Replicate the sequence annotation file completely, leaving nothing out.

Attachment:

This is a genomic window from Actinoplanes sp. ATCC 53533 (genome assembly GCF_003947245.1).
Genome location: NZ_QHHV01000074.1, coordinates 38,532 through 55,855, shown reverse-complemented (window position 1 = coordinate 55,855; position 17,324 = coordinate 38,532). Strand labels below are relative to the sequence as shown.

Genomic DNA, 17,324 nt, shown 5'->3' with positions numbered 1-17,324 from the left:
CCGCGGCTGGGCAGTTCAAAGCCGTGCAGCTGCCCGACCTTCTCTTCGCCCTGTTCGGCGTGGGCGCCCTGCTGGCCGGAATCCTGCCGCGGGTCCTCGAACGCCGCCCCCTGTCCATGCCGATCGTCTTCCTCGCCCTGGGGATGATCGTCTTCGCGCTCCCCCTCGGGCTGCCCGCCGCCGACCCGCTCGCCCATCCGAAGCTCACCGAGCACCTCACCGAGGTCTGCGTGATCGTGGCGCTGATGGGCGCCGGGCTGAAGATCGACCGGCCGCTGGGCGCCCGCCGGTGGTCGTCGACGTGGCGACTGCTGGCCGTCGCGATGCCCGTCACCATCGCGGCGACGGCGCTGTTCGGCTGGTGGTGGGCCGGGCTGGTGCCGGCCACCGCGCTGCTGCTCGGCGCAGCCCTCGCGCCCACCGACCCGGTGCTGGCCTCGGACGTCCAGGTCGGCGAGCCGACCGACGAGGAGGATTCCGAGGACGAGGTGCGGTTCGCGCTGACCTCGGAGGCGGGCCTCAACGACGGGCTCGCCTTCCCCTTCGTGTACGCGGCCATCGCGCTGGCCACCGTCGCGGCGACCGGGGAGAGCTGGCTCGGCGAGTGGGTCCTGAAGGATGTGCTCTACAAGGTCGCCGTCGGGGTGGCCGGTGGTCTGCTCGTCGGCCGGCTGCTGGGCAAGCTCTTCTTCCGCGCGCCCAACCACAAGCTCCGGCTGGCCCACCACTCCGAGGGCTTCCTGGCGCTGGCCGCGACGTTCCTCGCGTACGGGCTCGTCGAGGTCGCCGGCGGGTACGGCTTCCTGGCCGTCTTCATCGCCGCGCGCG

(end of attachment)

This is a genomic window from Actinoplanes sp. ATCC 53533 (genome assembly GCF_003947245.1).
Genome location: NZ_QHHV01000074.1, coordinates 38,532 through 55,855, shown reverse-complemented (window position 1 = coordinate 55,855; position 17,324 = coordinate 38,532). Strand labels below are relative to the sequence as shown.

Genomic DNA, 17,324 nt, shown 5'->3' with positions numbered 1-17,324 from the left:
CCGCGGCTGGGCAGTTCAAAGCCGTGCAGCTGCCCGACCTTCTCTTCGCCCTGTTCGGCGTGGGCGCCCTGCTGGCCGGAATCCTGCCGCGGGTCCTCGAACGCCGCCCCCTGTCCATGCCGATCGTCTTCCTCGCCCTGGGGATGATCGTCTTCGCGCTCCCCCTCGGGCTGCCCGCCGCCGACCCGCTCGCCCATCCGAAGCTCACCGAGCACCTCACCGAGGTCTGCGTGATCGTGGCGCTGATGGGCGCCGGGCTGAAGATCGACCGGCCGCTGGGCGCCCGCCGGTGGTCGTCGACGTGGCGACTGCTGGCCGTCGCGATGCCCGTCACCATCGCGGCGACGGCGCTGTTCGGCTGGTGGTGGGCCGGGCTGGTGCCGGCCACCGCGCTGCTGCTCGGCGCAGCCCTCGCGCCCACCGACCCGGTGCTGGCCTCGGACGTCCAGGTCGGCGAGCCGACCGACGAGGAGGATTCCGAGGACGAGGTGCGGTTCGCGCTGACCTCGGAGGCGGGCCTCAACGACGGGCTCGCCTTCCCCTTCGTGTACGCGGCCATCGCGCTGGCCACCGTCGCGGCGACCGGGGAGAGCTGGCTCGGCGAGTGGGTCCTGAAGGATGTGCTCTACAAGGTCGCCGTCGGGGTGGCCGGTGGTCTGCTCGTCGGCCGGCTGCTGGGCAAGCTCTTCTTCCGCGCGCCCAACCACAAGCTCCGGCTGGCCCACCACTCCGAGGGCTTCCTGGCGCTGGCCGCGACGTTCCTCGCGTACGGGCTCGTCGAGGTCGCCGGCGGGTACGGCTTCCTGGCCGTCTTCATCGCCGCGCGCG